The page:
In case you were wondering this is not a take-off on Devil in a Blue Dress, but it would be cool if it were, eh?
A while back I decided it would be prudent, or as my British dermatologist likes to put things, “sensible,” to see an oncologist at the Dana Farber Cancer Institute (the “DFCI”) in Boston during our visit to the US. Arranging for such an appointment may not sound like a big deal but let me tell you, it was.
Because all of my reports, imaging, pathology and histology stuff is over here in London, I have to transport not only myself to Boston but all of it as well. And this is why, yesterday, I found myself walking down the street carrying sections of my tumours on slides in a blue plastic bag.
I would have liked the hospital here to take care of all of this for me, but somehow that didn’t happen. The hospital (which is a world-famous cancer centre, by the way) didn’t seem to do this sort of thing and although it is apparently used to receiving a great deal of biological materials via international mail it doesn’t seem to happen much the other way around.
So anyhow, the samples I requested (because the DFCI wanted to review them prior to my appointment) ended up in my breast surgeon’s office and I got a phone call that it might be best if I just came and picked them up in person and simply took them with me on the plane to Boston. Somewhat bewildered but nonetheless pleased that the requested materials had been made available promptly, I agreed.
After I ended the call, I imagined myself going through airport security at Heathrow and having my carry-on bag searched. “And what pray tell are these, Madame?” The guard asks suspiciously. “Oh those. Those are just sections of my right tit. I like to carry them around with me when I travel.” Hmmm. No thanks. I thought the better of the plan. Called back and asked if they could do the mailing from the breast surgeon’s office. But their mail room didn’t use one of the carriers that the DFCI had listed as acceptable. So I went and picked the damn things up after all and out I walked onto Harley Street, tumours in hand.
As I ambled along, gently swinging the blue bag, I had irrational thoughts of accidentally leaving it somewhere — all physical evidence of my disease being lost forever. I descended into the tube at Warren Street and boarded my train. I clutched the bag in my right hand and my purse in my left and looked around. Satisfied that no one was about to wrestle my plastic baggie of tumours away from me, I pulled from my purse my latest addiction, The Girl With the Dragon Tattoo, and read a few pages during my brief ride.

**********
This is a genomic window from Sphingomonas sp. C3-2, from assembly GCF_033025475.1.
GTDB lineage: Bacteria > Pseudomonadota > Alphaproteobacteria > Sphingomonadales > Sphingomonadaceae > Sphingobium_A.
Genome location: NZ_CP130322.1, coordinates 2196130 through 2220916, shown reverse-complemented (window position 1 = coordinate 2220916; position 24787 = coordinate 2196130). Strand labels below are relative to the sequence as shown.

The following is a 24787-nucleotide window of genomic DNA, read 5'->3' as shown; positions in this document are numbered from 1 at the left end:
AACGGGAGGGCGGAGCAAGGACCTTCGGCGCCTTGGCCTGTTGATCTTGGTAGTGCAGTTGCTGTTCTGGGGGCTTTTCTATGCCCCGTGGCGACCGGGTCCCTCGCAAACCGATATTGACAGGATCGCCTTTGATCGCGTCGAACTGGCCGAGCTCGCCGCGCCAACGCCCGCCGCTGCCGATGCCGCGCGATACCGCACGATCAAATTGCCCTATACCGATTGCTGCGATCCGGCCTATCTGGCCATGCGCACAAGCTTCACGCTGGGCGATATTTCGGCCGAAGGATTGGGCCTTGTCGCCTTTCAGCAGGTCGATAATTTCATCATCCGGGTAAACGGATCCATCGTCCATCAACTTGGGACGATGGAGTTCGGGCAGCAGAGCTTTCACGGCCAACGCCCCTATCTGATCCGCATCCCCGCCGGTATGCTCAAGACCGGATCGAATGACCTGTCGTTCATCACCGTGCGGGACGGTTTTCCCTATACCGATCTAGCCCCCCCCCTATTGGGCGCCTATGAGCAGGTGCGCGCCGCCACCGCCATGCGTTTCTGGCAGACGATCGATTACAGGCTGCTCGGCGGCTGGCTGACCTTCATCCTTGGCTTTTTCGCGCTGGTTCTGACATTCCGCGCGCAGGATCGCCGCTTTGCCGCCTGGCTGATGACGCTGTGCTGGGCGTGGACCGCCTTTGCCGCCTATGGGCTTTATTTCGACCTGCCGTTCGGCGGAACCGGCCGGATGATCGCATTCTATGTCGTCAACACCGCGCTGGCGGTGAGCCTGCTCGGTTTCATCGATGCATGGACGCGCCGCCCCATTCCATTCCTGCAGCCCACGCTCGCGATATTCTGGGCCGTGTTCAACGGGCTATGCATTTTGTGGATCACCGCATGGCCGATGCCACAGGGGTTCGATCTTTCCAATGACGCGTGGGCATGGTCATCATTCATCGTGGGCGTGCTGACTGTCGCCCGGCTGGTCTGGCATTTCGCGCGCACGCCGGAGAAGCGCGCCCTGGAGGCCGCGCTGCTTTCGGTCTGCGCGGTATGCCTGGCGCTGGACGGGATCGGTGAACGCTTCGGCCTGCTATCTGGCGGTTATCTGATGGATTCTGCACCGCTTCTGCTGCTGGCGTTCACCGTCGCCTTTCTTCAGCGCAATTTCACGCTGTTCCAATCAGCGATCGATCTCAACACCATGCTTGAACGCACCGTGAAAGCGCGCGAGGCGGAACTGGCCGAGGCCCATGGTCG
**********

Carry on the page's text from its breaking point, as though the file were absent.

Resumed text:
I alighted at my stop (the British like to use the term “alight” rather than “get off” because it sounds fancier) in Belsize Park, triple checking that I still had the bag. When I got to my house I put the bag right on my desk so that the cleaning lady wouldn’t mistake it for trash or recycling and heave it outside. And there it now sits. Awaiting dispatch.
How terribly odd to carry around my cancer in a bag. Those bad bits of me that were, only six months ago, on the inside of my body, slowly growing and threatening my health, my life. I’m looking at the bag right now. I feel rather smug. Sort of like “ha ha, asshole. You are so low that you are in a second-hand, rather crumpled, blue plastic shopping bag and that is all you deserve.”
I spent part of the day wringing my hands over whether to use FedEx or DHL to dispatch the goods and what to write on the customs form. It demands a value. What should I put? Worthless? Priceless? The lady at the DFCI who deals with international patients (which I now am on account of living in the UK and having international insurance) suggested that I write in $1.00. One dollar for my cancer cells and their unique characteristics. One dollar for the thing that has changed my life forever.
As much as I don’t want them lost in the mail I can tell you that they don’t deserve to be valued at one red cent. They are dead. We cut them out and killed them and squashed them between slides and put them in plastic cases in a blue plastic bag. Now they are just specimens. Just evidence of what was.
You know, it’s funny. Years ago, right after my husband and I moved from our small apartment in New York City to the Boston area he joked for no apparent reason one day “your bosoms arrived in the mail.” Not knowing the odd significance of this prognostication we both thought it was wildly funny — albeit totally random. Now I am about to mail my bosoms to Boston while I take British Airways. It’s pretty weird, people.